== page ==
Sherry Antonetti began the Advent season with a tired spirit, but lighting that first candle began to rekindle her hope.
Flatness plagued my spirit from before Thanksgiving. Maybe it was the chemo that made everything taste like ash, or the fatigue, but my whole spirit felt tired of everything. I didn't just long for Advent, I wanted the jubilation that normally accompanied decking the halls, getting out the tree and setting up the nativity set.
We'd set up the tree at Thanksgiving so my college kids could participate and still, the dullness remained. I kept waiting for the joy to show up. We put candles on the table and still, I kept waiting to feel something better than I did.
After Confession and Mass, I felt like a child waiting for snow with none in the forecast, looking to the sky and hoping somehow the weather would change. The priest told me to ask for God to infuse me with His Spirit. I asked. Decorations in the first week of Advent proceeded apace, but we couldn't find the box with the crêches. I fretted as three trips to the basement turned up nothing. I worried because we'd gone through so many boxes with no luck.
Praying to Saint Anthony aloud in front of my 10-year-old, we made the fourth attempt -- and found it instantly. Finding the sets and setting them up, my heart felt lighter, like the first flakes falling.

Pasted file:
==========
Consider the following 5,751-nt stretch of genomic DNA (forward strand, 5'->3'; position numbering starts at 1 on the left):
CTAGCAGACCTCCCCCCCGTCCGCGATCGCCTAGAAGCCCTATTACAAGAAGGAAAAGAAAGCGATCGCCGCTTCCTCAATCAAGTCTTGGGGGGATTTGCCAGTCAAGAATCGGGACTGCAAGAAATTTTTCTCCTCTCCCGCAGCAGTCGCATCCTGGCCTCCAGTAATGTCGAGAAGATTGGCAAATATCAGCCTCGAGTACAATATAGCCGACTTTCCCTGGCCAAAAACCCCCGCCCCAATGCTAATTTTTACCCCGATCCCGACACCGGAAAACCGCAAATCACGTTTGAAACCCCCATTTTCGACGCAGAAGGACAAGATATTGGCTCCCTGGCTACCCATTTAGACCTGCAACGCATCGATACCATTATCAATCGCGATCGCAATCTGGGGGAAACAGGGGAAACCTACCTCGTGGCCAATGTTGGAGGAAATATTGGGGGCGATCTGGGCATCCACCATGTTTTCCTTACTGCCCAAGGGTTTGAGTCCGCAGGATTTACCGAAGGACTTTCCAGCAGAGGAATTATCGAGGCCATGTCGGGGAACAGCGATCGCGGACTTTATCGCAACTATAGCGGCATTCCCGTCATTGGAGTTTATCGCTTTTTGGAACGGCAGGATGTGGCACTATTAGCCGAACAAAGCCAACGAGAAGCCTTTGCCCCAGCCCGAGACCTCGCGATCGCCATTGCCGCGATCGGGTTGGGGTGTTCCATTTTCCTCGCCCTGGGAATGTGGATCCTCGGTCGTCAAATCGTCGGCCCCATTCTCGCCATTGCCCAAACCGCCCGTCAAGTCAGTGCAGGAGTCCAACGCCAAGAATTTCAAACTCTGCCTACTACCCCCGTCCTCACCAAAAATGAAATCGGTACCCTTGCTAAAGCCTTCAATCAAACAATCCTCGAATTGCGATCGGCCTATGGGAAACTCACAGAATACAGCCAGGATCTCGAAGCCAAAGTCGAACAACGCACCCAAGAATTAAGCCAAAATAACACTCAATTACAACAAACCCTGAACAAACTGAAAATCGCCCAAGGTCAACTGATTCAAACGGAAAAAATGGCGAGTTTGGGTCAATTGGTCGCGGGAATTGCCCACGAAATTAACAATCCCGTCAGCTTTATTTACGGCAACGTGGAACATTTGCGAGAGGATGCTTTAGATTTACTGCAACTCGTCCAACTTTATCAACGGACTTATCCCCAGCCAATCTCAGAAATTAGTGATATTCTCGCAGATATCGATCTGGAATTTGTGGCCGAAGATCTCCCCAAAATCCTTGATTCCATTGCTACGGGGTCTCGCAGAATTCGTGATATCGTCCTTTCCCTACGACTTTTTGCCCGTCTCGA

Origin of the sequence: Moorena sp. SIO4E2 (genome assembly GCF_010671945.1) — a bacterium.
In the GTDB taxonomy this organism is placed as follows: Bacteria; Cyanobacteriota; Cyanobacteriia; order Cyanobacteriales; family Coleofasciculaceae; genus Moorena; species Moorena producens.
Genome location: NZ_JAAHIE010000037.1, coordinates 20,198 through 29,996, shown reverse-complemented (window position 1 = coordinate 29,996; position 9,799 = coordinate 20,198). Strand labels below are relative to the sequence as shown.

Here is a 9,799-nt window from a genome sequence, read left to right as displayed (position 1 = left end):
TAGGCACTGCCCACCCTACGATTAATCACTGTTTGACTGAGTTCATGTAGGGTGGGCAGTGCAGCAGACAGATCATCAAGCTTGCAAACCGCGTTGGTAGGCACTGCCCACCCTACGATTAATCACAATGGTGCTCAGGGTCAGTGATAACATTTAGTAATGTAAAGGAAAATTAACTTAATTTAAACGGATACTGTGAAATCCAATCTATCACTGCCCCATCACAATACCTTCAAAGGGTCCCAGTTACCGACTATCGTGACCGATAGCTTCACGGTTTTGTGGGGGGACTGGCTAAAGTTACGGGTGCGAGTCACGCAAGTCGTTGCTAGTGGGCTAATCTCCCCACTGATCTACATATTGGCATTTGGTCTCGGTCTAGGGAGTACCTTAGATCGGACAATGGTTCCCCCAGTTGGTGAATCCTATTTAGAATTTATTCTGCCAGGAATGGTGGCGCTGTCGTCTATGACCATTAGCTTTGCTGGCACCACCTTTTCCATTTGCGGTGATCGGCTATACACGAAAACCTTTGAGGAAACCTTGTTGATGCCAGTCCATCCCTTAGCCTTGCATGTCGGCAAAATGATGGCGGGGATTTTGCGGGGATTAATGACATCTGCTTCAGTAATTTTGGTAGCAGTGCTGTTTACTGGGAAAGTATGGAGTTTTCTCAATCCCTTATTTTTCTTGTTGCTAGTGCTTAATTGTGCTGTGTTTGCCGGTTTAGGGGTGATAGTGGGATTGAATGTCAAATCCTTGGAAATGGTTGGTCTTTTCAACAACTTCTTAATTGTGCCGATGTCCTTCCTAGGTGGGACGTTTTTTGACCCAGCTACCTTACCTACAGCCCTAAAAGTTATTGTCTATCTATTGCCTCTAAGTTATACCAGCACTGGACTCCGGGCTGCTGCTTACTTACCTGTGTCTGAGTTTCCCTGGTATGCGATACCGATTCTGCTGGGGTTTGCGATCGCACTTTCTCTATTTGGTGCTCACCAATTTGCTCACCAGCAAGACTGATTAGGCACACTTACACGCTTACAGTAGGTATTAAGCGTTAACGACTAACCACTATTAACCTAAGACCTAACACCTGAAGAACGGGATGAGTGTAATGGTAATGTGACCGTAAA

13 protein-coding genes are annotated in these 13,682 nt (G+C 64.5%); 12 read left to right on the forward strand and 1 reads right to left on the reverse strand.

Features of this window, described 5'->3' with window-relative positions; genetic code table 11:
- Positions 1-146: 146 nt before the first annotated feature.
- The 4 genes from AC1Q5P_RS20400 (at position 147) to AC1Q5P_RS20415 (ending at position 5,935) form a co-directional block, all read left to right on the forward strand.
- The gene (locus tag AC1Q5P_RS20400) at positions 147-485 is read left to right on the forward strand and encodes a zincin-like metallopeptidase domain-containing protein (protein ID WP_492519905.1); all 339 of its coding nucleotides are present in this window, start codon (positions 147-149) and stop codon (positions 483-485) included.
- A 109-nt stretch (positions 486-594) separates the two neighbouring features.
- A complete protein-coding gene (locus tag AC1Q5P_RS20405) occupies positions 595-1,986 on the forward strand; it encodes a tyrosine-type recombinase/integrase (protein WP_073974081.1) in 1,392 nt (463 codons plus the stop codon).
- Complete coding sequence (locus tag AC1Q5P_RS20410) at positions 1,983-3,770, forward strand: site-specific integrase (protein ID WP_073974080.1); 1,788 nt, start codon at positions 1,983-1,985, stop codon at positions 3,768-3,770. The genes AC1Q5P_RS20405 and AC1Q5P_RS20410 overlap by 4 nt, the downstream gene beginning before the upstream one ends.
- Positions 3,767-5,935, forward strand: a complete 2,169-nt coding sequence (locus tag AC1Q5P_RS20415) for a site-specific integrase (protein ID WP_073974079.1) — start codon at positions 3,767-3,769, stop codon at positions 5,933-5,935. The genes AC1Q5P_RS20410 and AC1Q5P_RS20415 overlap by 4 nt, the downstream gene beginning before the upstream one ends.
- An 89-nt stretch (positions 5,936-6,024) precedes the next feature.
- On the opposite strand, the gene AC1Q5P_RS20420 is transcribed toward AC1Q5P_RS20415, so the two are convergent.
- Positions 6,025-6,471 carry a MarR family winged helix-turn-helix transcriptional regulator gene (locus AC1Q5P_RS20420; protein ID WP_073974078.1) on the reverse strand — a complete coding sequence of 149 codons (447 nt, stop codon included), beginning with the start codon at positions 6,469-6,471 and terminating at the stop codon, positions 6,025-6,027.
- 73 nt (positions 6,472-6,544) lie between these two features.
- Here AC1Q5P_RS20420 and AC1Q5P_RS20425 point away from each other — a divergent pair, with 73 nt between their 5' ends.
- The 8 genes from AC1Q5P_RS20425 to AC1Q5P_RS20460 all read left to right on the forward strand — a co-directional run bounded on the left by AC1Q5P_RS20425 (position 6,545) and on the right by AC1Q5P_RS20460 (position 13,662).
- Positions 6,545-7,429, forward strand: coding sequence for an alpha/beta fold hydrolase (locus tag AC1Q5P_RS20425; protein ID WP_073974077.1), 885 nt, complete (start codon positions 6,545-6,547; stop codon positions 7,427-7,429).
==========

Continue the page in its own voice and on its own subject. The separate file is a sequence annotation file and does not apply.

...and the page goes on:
The first week of Advent was still unfolding, but hope is all about willing one's self to keep going even in the darkness, and thus the candle lit in this darkest time of the year seems brighter. Willing to be let myself be set on fire by the Holy Spirit meant acknowledging that without the Third Person of the Trinity, I would remain a dull wick covered in wax, that without God, all of life even with all its distractions, was dark and dull and lacked true fire.
If this Advent, you find yourself struggling, recognize it is a gift, the recognition of the darkness without God, designed to help you respond more joyfully to the Light of the World. Ask and trust that God will light the wick of your soul. Trust that this time can be a source of great spiritual fruit if you trust that joyful waiting involves some time of coping with impatience, with dryness, with darkness. (And seek even after you've looked and looked and looked, because eventually, you will find).
Copyright 2021 Sherry Antonetti
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About the Author
Sherry Antonetti is a Catholic published author, freelance writer and part-time teacher. She lives with her husband and 10 children just outside of Washington, DC, where she's busy editing her upcoming book, A Doctor a Day, to be published by Sophia Institute Press. You can find her other writings linked up at her blog, Chocolate For Your Brain! or on Amazon.